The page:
Van Halen - Balance Album -

Альбом: Balance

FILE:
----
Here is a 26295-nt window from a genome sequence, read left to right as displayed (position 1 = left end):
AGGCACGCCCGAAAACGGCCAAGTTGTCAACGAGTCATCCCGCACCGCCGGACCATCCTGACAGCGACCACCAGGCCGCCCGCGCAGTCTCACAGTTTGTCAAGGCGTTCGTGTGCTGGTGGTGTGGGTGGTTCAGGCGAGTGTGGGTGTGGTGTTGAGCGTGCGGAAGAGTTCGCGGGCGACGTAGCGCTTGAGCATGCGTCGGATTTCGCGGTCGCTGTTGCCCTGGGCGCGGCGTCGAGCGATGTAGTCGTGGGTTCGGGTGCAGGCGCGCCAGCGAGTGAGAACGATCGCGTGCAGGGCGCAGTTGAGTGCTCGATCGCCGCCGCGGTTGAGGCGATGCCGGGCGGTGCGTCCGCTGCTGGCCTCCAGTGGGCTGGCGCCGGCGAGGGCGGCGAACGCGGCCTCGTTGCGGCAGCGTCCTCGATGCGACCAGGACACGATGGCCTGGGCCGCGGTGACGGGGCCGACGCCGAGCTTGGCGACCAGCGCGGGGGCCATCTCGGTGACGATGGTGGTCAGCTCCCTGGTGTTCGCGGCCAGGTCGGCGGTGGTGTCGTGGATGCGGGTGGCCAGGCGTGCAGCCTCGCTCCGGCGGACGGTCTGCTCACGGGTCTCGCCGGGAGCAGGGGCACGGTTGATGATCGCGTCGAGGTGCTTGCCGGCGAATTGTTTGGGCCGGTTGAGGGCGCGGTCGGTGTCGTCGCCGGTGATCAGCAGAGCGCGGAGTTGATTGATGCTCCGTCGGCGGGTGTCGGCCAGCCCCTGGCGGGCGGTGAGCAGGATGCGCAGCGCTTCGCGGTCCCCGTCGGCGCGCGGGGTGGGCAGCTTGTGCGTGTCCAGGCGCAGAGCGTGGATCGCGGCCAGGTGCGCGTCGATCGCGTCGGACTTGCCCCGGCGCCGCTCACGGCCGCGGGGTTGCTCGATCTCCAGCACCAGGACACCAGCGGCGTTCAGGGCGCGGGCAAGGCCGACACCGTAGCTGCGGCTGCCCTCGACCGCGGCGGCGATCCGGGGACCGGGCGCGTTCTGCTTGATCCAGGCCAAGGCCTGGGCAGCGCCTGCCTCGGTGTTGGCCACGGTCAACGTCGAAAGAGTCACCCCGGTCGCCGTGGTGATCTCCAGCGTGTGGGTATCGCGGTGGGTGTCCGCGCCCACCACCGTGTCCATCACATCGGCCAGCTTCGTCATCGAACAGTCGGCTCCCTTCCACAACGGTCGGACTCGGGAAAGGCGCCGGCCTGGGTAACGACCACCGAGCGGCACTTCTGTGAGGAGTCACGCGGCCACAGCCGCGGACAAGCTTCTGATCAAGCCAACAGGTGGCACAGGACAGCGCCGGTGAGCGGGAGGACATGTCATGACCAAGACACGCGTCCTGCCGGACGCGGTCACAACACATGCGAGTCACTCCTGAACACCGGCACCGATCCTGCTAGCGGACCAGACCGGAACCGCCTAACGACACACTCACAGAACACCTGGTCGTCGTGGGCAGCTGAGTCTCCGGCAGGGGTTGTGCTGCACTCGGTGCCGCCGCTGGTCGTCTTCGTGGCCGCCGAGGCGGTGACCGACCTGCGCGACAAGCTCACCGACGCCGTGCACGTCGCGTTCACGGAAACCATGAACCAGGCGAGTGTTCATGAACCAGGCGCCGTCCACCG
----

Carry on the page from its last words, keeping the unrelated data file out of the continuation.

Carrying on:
Balance is the tenth studio album by the American hard rock band Van Halen. It was released in 1995 and, to date, is the final Van Halen album featuring lead singer Sammy Hagar. "Don't Tell Me (What Love Can Do)" was originally, "What Love Can Do". The song was written about the power of universal love. Somewhere along the way, the band decided they didn't want to hear about the healing power of love, and the song took on a new direction.[citation needed] The song "Can't Stop Lovin' You" pays homage to Ray Charles, who had his own hit song entitled "I Can't Stop Loving You". The Van Halen song references this with the lyric: "Hey, Ray, what you said is true, I can't stop lovin' you". The Japanese Import also includes the bonus track "Crossing Over", which was the B-side to "Can't Stop Lovin' You". During the Balance tour show in Pensacola, Florida 1995, Sammy Hagar stated that "Take Me Back (Deja Vu)" was "a true story". The song itself features a then almost 20 year old riff Eddie had previously used on a song entitled "No More Waiting" which the band played on occasion in the pre-Van Halen I era. The instrumental "Strung Out" was actually recorded in 1983, prior to the recording of 1984. The actual recording is Eddie "playing" the strings of a Grand Piano with various objects including ping pong balls, D-cell batteries, knives and forks. Eddie had rented a house 10 years prior that belonged to, Marvin Hamlish. There was a piano in the house that Eddie destroyed while recording himself using the aforementioned objects on the piano's strings. The piece actually comes from 6 hours of recorded noise. Eddie was forced to pay around $15,000 for the damage and Balance producer, Bruce Fairbairn said that a recording that expensive shouldn't go to waste. The third instrumental, "Baluchitherium", was named after a large extinct land mammal by Eddie's then-wife, Valerie Bertinelli. The song originally had lyrics; the vocal melody which Sammy Hagar developed was then developed for guitar. The album's cover art was provided by Glen Wexler, which was based on a concept that Alex Van Halen described to him. It was censored in Japan. User-contributed text is available under the Creative Commons By-SA License; additional terms may apply.